Wednesday, August 27, 2014

Transistor Tweak

I have a McIntosh MC-2100 power amplifier I have been tweaking now since I purchased it new back in 1972. It has undergone some serious modifications including the replacement of all internal wiring and converting it to a true single-point ground scheme (that took a while) back in 1984. After performing that amount of major surgery, this amplifier sounded REALLY sweet and its purity has been locked firmly in my sonic memory ever since. As time passed, this sweet sound gradually faded and while it still sounded "good," it just lost that magic it had right after the wiring upgrade.

McIntosh MC-2100 Amplifier, Power Transistors on Heat Sinks

This generation of solid-state audio amplifiers used the TO-3 style power transistor sandwiched to the heat sinks in the usual manner: insulator between the transistor and heat sinks and screws holding the transistor to the socket.

Typical TO-3 Mounting Hardware Style 1 (screws not shown)

Typical TO-3 Mounting Hardware Style 2

Any well-respected high-end enthusiast will routinely clean off his/her interconnect cable and speaker cable connections with anti-oxidation cleaners; the contact resistance rises as these connections oxidize. That quality sound you once valued begins to fade in proportion to this corrosive effect. A quick cleaning treatment usually restores the music to its previous glory (tube pins and sockets suffer a similar fate).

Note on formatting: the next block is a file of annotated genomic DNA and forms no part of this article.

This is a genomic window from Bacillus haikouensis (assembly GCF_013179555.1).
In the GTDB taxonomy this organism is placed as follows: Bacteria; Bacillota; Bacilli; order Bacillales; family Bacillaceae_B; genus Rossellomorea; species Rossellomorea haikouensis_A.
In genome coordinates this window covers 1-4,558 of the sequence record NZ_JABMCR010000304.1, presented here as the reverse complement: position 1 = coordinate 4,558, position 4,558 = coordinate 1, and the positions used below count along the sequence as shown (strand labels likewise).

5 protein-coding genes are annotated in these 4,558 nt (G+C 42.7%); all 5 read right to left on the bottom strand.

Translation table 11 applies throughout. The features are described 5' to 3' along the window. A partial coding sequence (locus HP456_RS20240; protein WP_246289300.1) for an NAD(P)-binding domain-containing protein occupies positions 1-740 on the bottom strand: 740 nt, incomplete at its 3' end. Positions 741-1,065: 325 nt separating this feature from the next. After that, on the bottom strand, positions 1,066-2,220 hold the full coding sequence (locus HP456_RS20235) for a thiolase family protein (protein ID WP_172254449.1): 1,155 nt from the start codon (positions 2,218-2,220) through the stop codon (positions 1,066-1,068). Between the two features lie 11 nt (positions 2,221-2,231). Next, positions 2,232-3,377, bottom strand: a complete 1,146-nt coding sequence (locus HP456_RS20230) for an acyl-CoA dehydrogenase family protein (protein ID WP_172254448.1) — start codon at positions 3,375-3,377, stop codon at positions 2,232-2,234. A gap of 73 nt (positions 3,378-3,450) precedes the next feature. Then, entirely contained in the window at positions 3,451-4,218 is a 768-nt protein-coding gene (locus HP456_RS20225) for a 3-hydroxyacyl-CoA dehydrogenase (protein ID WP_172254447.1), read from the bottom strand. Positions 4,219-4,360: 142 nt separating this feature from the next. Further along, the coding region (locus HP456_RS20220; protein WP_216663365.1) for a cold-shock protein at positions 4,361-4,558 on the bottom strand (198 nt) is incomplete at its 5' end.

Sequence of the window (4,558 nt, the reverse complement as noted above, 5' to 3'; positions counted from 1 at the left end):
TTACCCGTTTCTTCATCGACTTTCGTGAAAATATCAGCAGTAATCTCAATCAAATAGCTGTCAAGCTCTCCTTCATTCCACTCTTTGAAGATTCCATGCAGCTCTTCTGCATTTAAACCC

Taking this contact cleaning thought another step further, I tried something not so drastic as to clean the contacts of these transistors (mine are soldered into the sockets), I merely loosened and re-tightened the mounting screws. You see, the screws are the electrical path for the outer case to the socket and the same oxidation can occur on these as they do on the interconnect cables and such other mechanical switch contacts. A simple twist of the screwdriver to loosen and another to re-tighten knocks off the oxidation enough to make a difference. Of course removing the screws one at a time and cleaning them as you would the interconnect cables is another (better) option but I was in a hurry just to see if my theory was correct.

I am elated to report that the glorious sound of the amp has again returned. The focus within the sound stage is as refined as it ever has been and the depth, width, and height are considerably improved beyond what I recalled it to be at its best. There is also an improvement in the subtle inner detailing of all instruments regardless of frequency and harmonic distribution.

Much like other simple mods I have suggested, this one is pretty simple to do and can change the way your system sounds with little effort. Make sure that the power cord to the amp is unplugged before beginning and wait an hour or so to allow the power supply to totally bleed down before popping off the cover. A screw driver, a wrench, a twist loose, and a twist tight is all that it takes.

The next time I schedule my amp for downtime (the main supply capacitors are starting to show signs of hum), I will indeed remove the screws and clean them properly. But for now, I cannot believe how just this simple fix has rejuvenated the sound of this amplifier. I would highly recommend having this don to your amp too.

Yours for higher fidelity,
Philip Rastocny

Skeptics are essential to keep us sane; skeptics do little to keep us inspired. Philip Rastocny, 7-16-2014

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